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Posted by Mary Gerush on April 13, 2010
A couple of days ago, Texas Stadium was reduced to a pile of rubble. Wow. The former home of my Dallas Cowboys, the site of victories and record-setting performances — gone in a matter of minutes. Was I sad? Yeah. But also a bit relieved. The Cowboys have moved to their new, super-duper (and quite ostentatious) stadium, Texas Stadium memorabilia has been auctioned off, and the poor, neglected building had become quite an eyesore.
Sometimes destroying something unusable is the best way to move forward.
Run that statement past your approach to documenting software requirements. When was the last time you took a step back to evaluate how your organization represents requirements? If it’s been awhile and your business analysts are still delivering massive, text-heavy, all-encompassing business requirements documents (BRDs), it’s time for some demolition of your own.
Why? Compelling forces have converged, drastically changing the way application development teams author software requirements. Organizations are recognizing the connection between software failure and poor requirements, and authoring better requirements has become a major initiative in many firms. At the same time, Lean and Agile are front and center, so right-sizing requirements documentation is on everyone’s radar. Bottom line, you need to do more with less: author stronger requirements while minimizing waste and being as lean as possible.
That begs a question: Assuming you accept the fact that the massive BRD needs to go bye-bye, what do you replace it with? Lean and Agile proponents will tell you to create “just enough” documentation to communicate requirements. But how much requirements documentation is “just enough”? I’ve been asked this more than once, so I’m doing research for an upcoming Forrester report. Here are a few of my initial thoughts:
- Documentation doesn’t imply Microsoft Word. I’ve struggled with the word “documentation” for a while, because to me it implies text-centric artifacts. But the Merriam-Webster online dictionary defines a document as “something that serves as evidence or proof” and elaborates that the “something” could be writing, photographs, recordings, or objects. It’s not all about the words, and we need to get past associating “documentation” with “text” and begin to view it as an artifact or collection of artifacts — text, pictures, audio, and video — that helps convey information.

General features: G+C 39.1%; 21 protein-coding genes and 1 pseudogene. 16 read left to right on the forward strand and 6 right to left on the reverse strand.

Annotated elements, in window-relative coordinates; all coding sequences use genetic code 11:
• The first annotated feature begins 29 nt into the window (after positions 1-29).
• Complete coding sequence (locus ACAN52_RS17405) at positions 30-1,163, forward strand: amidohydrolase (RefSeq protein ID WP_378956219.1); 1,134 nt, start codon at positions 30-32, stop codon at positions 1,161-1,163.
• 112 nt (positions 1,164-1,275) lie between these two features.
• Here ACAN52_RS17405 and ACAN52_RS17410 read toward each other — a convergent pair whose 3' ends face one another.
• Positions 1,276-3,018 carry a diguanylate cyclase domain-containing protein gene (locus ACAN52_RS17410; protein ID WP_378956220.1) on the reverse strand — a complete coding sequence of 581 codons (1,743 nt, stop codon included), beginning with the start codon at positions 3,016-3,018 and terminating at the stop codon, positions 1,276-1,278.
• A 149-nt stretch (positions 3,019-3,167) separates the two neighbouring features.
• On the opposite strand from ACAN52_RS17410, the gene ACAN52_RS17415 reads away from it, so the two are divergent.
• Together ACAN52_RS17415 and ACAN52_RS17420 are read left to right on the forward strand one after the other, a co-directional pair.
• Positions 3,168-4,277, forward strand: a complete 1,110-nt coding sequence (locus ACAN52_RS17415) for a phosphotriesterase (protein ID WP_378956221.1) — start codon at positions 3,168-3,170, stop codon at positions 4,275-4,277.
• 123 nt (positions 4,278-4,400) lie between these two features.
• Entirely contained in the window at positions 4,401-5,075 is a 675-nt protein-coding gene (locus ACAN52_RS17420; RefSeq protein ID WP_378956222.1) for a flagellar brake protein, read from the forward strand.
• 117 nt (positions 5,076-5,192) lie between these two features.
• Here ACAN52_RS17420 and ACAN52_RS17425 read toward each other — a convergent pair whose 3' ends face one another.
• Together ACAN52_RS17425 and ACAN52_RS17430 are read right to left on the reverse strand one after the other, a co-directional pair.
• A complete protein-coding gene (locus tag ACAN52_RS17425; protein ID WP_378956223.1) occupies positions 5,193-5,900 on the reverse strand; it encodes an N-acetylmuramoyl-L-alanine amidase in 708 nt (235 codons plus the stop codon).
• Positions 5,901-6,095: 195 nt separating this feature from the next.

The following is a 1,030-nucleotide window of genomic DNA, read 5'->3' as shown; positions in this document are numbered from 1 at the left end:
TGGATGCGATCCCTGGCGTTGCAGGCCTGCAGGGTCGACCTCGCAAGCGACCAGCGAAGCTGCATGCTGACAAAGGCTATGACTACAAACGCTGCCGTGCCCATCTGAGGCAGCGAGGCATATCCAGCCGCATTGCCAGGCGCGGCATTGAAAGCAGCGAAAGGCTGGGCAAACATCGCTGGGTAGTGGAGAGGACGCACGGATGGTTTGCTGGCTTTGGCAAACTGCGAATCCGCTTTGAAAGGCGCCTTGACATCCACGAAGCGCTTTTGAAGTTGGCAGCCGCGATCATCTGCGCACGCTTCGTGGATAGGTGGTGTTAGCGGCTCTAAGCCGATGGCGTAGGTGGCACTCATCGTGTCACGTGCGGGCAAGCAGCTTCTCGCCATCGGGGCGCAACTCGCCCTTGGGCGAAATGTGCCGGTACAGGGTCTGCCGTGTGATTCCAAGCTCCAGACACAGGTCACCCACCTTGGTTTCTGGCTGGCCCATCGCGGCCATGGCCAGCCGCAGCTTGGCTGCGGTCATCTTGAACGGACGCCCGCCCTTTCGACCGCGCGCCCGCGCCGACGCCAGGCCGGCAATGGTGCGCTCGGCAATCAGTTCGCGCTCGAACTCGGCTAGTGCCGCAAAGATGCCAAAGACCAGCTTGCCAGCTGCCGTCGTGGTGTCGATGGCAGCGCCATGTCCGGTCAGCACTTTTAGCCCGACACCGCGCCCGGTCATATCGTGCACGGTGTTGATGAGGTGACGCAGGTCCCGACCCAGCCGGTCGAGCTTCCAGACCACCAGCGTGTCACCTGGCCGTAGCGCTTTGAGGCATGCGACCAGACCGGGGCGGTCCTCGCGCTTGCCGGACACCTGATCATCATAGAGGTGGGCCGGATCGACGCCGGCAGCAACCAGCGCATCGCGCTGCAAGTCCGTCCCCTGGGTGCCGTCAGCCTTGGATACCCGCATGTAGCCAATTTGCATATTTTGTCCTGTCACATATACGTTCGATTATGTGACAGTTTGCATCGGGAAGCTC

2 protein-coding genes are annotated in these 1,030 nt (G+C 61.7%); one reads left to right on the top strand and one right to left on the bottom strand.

- Business analysts (BAs) need to focus on the documentation’s intent. Requirements documentation helps teams collaborate, helps business analysts analyze, and communicates meaning to business stakeholders, developers, and quality assurance pros to help them understand what software the team is trying to build. It also documents a system for those who will interact with that software later. By understanding the purpose of the documentation, you can better hone its focus.
- Requirements authors need to understand their audience . . . Many people — not just business stakeholders — consume software requirements, and all have different preferences. Developers may prefer use cases and wireframes. Quality assurance (QA) pros might benefit from receiving requirements in a data-oriented format. And, yes, your business stakeholders may be most comfortable with Word — but they need a pared-down version to digest requirements efficiently.
- . . . And they need to consider the documentation’s life span. If you need to document requirements formally to prove compliance, do it. But don’t spend hours creating formal, perfectly formatted documentation for something that will never be referenced again. This is where the “just enough” test is most critical when you’re trying to become Lean.
A recent BA Times.com article clearly calls out: “The Big Freakin’ Requirements Document Must Die. Here’s Why.” I agree — and love the title! How have you moved from massive, text-heavy requirements documentation to something leaner and more efficient? I invite your comments on our blog site, or feel free to email me at firstname.lastname@example.org. How do you know how much requirements documentation is “just enough”? I look forward to your feedback!
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